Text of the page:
Returning to FIG 6 , an additional function of the counters 40 and 42 as provided by the application of output pulses 47 and 49 to the "OR" gate 50. As indicated above, the nature of the divide pulses 36 and 38 enables counters 40 and 42 on alternate cycles. However, on these alternate one-half cycles as pulse 36 goes "high", for example, counter 40 is reset. Therefore, pulses 47 and 49 are not applied to the "OR" gate 50 while divide pulses are supplied to 40 and 42. However, in the case of a stopped vehicle, the pulses 32 would cease and either one or the other of counters 40 and 42 would continue in the enabled state, providing clock pulses to the "OR" gate 50 resulting in "STOP" pulses 52.

The "STOP" pulses are then further stored" in the random

OMPI IPO access memory for periodic transfer to the tape storage The concept of averaging sequential pulse account perio provides an additional and novel "STOP" pulse which is utilized to store and record periods of vehicle inactiv This information is highly valuable in vehicle manageme

Functioning in a manner similar to that indicated in U. Patent 3,864,731, internally contained clocks, gates an registers result in generating speed and distance signa corresponding to the vehicular speed in miles per hour.

In keeping with the invention, the unit disclosed herei performs these functions under control of the VASE 5. Techniques of signal identification, comparison with pr quantities , generation of print f nction are performed the internally stored program of the VASE 5. The signa is further processed by the tape axle display unit TAD and stored in scratch pad memory. A second series of pulses is further converted into vehicle speed, and the first and second speeds are compared. If these speeds d not vary by more than a prescribed amount the speed measuring cycle continues until a speed variation of greater than a prescribed amount or a distance interval greater than a prescribed amount is reached. At this ti the latest speed signal is stored in random access memor for later recording on the tape cartridge.

If in the initial setup of the processor, it was desired to measure other locomotive operating parameters such as accumulated distance, traction motor current, air brake application, or others, these quantities, interfaced in manner as described above, will also be recorded coin-ciding with speed and distance. The events of quantitie shown on FIG. 1, FIG. 4, and FIG. 5, are interfaced to t main processing unit 1, through their individual transducing elements, as described above. As shown, use of the disclosed unit to record the above quantities, typically includes air brake pressure monitors 31, and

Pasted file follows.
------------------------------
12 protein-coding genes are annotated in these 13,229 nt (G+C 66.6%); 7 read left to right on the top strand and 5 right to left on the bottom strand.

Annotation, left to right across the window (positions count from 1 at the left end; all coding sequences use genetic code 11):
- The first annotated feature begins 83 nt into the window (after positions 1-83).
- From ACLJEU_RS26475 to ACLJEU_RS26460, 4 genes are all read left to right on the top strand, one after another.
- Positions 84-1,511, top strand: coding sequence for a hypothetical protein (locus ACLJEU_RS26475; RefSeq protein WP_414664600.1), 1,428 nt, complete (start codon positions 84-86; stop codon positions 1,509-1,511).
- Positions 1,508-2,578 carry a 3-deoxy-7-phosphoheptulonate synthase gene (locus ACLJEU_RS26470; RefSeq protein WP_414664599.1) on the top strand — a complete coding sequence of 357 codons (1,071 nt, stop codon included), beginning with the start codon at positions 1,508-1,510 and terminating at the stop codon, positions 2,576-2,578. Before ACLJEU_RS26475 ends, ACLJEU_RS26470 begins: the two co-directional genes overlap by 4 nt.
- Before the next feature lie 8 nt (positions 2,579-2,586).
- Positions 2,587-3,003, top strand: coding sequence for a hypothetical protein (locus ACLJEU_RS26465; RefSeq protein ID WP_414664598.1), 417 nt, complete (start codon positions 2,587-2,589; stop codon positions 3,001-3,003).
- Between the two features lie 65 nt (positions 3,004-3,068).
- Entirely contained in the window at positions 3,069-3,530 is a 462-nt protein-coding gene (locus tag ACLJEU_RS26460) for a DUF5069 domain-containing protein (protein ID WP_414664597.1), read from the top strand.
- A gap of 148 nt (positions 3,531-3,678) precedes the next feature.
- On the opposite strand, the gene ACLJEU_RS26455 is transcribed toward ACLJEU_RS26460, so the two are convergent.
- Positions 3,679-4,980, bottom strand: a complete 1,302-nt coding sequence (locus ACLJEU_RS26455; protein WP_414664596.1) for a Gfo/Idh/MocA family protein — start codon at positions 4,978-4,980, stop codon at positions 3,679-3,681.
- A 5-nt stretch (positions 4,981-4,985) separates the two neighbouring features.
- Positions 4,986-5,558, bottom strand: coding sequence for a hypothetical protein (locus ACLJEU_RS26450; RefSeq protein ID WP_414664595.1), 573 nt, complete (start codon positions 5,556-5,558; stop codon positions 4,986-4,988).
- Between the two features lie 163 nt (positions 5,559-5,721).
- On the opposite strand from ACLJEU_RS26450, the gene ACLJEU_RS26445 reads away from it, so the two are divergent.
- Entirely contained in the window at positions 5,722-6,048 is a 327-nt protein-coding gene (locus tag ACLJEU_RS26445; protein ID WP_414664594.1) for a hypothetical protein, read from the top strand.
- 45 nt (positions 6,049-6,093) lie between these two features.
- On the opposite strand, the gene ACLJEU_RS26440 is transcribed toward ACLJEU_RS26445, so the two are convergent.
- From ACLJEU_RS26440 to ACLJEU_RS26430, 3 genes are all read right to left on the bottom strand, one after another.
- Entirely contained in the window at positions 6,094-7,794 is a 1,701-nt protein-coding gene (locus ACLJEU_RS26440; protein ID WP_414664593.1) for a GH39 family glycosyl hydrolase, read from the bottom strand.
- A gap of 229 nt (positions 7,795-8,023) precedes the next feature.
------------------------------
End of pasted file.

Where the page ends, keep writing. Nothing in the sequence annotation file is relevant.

O and traction motor current transducer 27. Other quantities would be measured in a similar manner. Therefore, all predetermined quantities have been made available to the main processing unit, and if desired, recorded at a pre- determined interval of distance and/or time.

It should be pointed out that the pre-determined program "loaded" into the random access memory can also be made responsive to pre-determined levels of any of the input quantities or combinations. . Recording can be effected providing values of speed, distance, and airbrake applications, or traction motor current, or pre-designated distance along the track as indicated by the mileage recorded or track transponder. Therefore, for a given vehicle it is possible to obtain a recording of a "pro-file" of operating information allowing a subsequent evaluation of the unit performance either for maintenance or other functional purposes . A typical profile is shown in FIG. 5.

An additional concept of 'vehicular operation contemplated by the invention involves the utilization of the recorded quantities measured for along with other data such as a locomotive speed or throttle position to determine a real time corrective signal to be applied -to the vehicle, in order to maintain a desired speed or rate of change of speed or other quantity, corresponding to a given location on the track. This feature is particularly important in the case of freight trains where it is well known that due to certain grades and/or track conditions present at known locations it is necessary to accelerate, or maintain con-stant speed of a train in order to prevent derailment or . destruction of the car couplers.

Additionally-, the invention contemplates annunciating through displays and/or alarms, the occurring of certain pre-determined combinations of measured quantities in the ' event that it is desired to alert the operator.

As those skilled in the control art will readily recogni the types of operating instructions which can be program read-only memory in the VASE module and/or the random access memory located in the VASE module, essentially pr vide the capability for any modes of control or derived readout quantities. These include acceleration, rate of change of acceleration, excessive dynamic braking, excessive pneumatic service braking, and the like.

The concept of data recording, processing and vehicular interfacing contemplated and disclosed provides vehicle operators with a tremendously valuable, operational devi which allows economic, safe, and easily varied informati retrieval, and/or control of vehicular operation.

Thus it is apparent that there has been provided in acco ance with the invention, .data handling and recording equ ment that fully satisfies the objects, aims, and advanta set forth above. While the invention has been described conjection with a specific embodiment providing a best m of operation, any variations will be apparent to those skilled in the locomotive and control arts in light of th description. Accordingly, it is intended to embrace all such alternatives or modifications as fall within the spi and scope of the claims.